7 Dental Hacks to Protect Your Child’s Smile
Take notes, tired parents! If you’ve all but emptied your bag of tricks to get your little one to brush and floss regularly, there are still a few more cards you can put up your sleeve to help keep smiles cavity-free.
Give these sneaky (yet proven) dental hacks a try to preserve your child’s oral health:
- Have teeth coated with dental sealant.
Typically used to prevent tooth decay in permanent teeth, it is now being used more and more by pediatric dentists to protect precious baby teeth as well. In as little as a few minutes, a thin, durable barrier can be applied to the pitted surfaces of your child’s teeth to keep harmful bacteria from doing lasting damage. Since sealant is invisible to the unpracticed eye, your child won’t even notice it’s there.
- Do another round of brushing when your child is asleep.
It can take time for your child to adopt good dental habits, but it doesn’t take long for plaque to do a number on teeth and gums. On days you think your child’s teeth could be cleaner, it can be worthwhile to simply wait until after bedtime for a second, more thorough sweep of the teeth. Waiting until your child is sleeping deeply can minimize the chance of waking him or her while you brush.
- Keep Xylitol wipes handy for quick late-night cleanings.
Tooth wipes can be a major time-saver late at night when brushing may prove too difficult or inconvenient. If your little one requires nighttime feedings and/or medications, wipe down the teeth afterwards to reduce exposure to harmful sugar or acid overnight. Most varieties use Xylitol, a safe, natural sweetener that inhibits the growth of plaque, but look for ones that are also free of paraben and formaldehyde. (Please note: Xylitol wipes only serve as a dental aid, and should not be regarded as a substitute for daily brushing and flossing.)
- Use disclosing tablets to detect plaque buildup.
An easy way to monitor your child’s oral health in between dentist visits is through disclosing tablets — colored chewables that use harmless dye to reveal areas where plaque is forming. Having your child use this regularly can be an effective way to ensure teeth are being thoroughly cleaned, so that you can make any necessary hygiene adjustments before cavities form. Check with your dentist for a recommended brand, and find these at your local drugstore or online.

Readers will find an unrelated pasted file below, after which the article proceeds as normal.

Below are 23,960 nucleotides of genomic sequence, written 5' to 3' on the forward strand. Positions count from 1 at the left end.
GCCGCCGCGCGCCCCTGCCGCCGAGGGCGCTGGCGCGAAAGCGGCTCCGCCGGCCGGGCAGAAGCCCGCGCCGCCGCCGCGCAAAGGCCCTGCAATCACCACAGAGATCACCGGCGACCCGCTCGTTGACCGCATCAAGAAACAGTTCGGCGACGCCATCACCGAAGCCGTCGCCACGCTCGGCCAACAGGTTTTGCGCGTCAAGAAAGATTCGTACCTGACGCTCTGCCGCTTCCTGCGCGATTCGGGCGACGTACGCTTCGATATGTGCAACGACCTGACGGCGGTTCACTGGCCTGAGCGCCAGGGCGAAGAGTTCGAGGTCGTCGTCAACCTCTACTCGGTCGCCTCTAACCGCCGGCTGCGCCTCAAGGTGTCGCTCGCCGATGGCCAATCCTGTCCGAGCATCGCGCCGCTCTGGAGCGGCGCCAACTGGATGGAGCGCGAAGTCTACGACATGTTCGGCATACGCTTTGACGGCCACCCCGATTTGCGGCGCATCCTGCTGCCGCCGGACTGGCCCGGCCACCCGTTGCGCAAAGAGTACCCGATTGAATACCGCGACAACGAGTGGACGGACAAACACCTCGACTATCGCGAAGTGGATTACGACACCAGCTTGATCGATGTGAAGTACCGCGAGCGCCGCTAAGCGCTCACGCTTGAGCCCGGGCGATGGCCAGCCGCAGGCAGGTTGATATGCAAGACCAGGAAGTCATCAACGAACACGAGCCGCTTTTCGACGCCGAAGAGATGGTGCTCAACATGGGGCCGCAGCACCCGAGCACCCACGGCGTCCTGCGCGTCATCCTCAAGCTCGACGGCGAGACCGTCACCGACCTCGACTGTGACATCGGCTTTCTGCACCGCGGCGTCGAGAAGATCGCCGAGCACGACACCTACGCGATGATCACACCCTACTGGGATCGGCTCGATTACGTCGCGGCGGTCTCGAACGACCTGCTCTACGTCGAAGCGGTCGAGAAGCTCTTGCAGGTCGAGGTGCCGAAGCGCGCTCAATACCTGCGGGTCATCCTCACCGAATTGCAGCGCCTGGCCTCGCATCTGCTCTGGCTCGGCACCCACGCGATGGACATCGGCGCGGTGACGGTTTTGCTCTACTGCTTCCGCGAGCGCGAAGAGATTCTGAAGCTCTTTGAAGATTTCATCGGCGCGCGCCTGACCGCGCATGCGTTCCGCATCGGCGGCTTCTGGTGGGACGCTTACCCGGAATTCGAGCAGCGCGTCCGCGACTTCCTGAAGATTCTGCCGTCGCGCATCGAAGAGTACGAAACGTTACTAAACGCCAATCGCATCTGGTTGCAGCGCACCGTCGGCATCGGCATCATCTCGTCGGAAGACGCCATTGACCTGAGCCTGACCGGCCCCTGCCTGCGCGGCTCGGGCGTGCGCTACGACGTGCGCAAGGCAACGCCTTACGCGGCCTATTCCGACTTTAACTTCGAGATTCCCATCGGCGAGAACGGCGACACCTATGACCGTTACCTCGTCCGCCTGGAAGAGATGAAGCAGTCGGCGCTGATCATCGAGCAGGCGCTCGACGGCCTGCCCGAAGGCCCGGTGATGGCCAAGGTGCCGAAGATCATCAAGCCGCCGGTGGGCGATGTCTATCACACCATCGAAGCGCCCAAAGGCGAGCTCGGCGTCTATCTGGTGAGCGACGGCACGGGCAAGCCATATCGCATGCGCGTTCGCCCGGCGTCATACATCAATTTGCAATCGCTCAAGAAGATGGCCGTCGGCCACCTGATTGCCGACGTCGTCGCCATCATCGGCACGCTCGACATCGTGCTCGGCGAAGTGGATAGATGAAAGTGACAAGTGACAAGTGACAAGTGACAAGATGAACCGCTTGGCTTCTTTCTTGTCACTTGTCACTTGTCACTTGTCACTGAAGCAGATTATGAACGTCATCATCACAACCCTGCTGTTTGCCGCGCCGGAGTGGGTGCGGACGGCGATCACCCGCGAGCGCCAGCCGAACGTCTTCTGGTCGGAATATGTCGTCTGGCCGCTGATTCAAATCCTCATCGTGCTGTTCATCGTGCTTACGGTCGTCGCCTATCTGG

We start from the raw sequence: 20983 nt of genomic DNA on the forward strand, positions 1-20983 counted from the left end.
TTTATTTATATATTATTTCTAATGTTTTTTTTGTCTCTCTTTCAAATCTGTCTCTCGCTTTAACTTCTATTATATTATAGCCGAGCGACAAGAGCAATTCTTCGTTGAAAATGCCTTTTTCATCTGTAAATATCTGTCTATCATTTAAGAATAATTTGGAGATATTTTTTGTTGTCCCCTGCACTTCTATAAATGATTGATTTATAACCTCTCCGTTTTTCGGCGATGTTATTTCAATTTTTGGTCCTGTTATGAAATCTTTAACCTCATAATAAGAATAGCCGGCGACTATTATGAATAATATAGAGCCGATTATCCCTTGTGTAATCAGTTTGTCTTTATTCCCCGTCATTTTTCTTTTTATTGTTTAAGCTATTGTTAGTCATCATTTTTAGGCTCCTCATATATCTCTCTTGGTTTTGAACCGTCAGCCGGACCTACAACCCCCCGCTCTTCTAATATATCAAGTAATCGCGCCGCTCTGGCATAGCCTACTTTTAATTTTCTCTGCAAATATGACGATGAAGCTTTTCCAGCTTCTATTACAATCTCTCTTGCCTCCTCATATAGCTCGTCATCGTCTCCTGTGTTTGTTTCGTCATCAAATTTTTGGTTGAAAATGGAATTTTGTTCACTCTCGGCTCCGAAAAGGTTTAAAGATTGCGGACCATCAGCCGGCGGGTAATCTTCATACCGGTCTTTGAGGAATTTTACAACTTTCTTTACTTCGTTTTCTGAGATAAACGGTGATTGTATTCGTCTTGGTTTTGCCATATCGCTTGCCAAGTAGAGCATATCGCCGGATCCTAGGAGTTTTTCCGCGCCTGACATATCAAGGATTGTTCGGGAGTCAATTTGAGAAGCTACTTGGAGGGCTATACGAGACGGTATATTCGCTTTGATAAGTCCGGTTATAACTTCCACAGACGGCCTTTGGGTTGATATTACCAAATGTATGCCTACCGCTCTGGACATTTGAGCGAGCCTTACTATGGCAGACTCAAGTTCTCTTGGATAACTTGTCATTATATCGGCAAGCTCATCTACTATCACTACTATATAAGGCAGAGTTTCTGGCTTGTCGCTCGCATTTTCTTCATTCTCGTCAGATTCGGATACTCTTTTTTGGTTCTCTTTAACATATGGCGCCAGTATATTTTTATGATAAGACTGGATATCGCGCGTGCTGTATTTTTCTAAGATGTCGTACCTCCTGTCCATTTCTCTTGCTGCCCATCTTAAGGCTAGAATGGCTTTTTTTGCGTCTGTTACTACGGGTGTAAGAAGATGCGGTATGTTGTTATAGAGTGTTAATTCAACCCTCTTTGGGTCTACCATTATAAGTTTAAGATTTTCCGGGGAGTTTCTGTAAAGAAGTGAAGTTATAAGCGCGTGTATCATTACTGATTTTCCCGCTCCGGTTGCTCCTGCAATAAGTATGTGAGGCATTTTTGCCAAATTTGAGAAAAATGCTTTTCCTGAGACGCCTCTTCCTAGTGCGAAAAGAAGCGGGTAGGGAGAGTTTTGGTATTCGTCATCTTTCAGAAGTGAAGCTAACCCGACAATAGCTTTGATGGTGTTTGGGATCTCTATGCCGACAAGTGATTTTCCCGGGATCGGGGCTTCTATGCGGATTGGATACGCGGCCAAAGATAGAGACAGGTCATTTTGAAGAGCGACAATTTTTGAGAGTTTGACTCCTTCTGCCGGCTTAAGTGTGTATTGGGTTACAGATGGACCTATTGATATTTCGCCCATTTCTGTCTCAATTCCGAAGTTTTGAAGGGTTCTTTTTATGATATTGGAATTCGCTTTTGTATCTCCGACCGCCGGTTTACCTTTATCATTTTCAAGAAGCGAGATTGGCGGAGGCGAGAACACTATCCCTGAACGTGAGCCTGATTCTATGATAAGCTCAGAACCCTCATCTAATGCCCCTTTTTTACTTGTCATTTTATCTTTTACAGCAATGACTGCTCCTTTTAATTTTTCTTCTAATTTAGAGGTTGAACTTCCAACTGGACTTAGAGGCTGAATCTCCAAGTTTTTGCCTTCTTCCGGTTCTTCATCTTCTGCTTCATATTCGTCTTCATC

- Add fluoride to your child’s diet.
Fluoride, a naturally occurring mineral, is a proven cavity-fighter that can prevent and even reverse early tooth decay. The ADA recommends daily intake of moderate levels of fluoride, and it can easily be incorporated in a variety of ways: through fluoride-enhanced water, vitamins, toothpaste and more. Check with your child’s dentist first to ensure the proper dosage for your child.
- Encourage a drink of water after a sweet treat.
A little H2O right after dessert can do more than just quench your child’s thirst. Not only does it help minimize the contact of sugar with his or her teeth, but also it can dislodge tough food particles and help restore the mouth’s PH balance. Cleansing the palate by drinking water (and brushing, if possible) can also diminish cravings for more sweets.
- Dish up a plate of food before going to a party.
If you know your child is headed for a celebration, have him or her eat just beforehand. Offering a plate of nutritious food can help fill your child’s stomach and make a cavity-causing cake and dessert binge less likely. Setting a rule on edible favors can also help limit sweets without cutting down on the fun of the event. Permit your child to pick out a few favorites and save (or share) the rest.
Nothing Beats Brushing and Flossing
Taking a creative approach can make dental care less stressful for both you and your child, but regular brushing, flossing and dentist visits are still the most critical paths to preserving oral health. For additional questions or ideas on protecting your child’s teeth, schedule a consultation with your child’s dentist.
How clean are your kids Teeth? (n.d.). Retrieved May 24, 2015 from http://www.childalert.co.uk/article.php?articles_id=497
Jaret, P. (2010, October 29). Healthy Teeth for Life: 10 Tips for Families. Retrieved May 24, 2015 from http://www.webmd.com/oral-health/features/healthy-teeth-tips
Oral Health Challenge: 5 Tricks for Dealing with Halloween Treats. (2012, June 20). Retrieved May 24, 3015 from http://www.webmd.com/oral-health/features/5-tricks-for-dealing-with-halloween-treats?page=2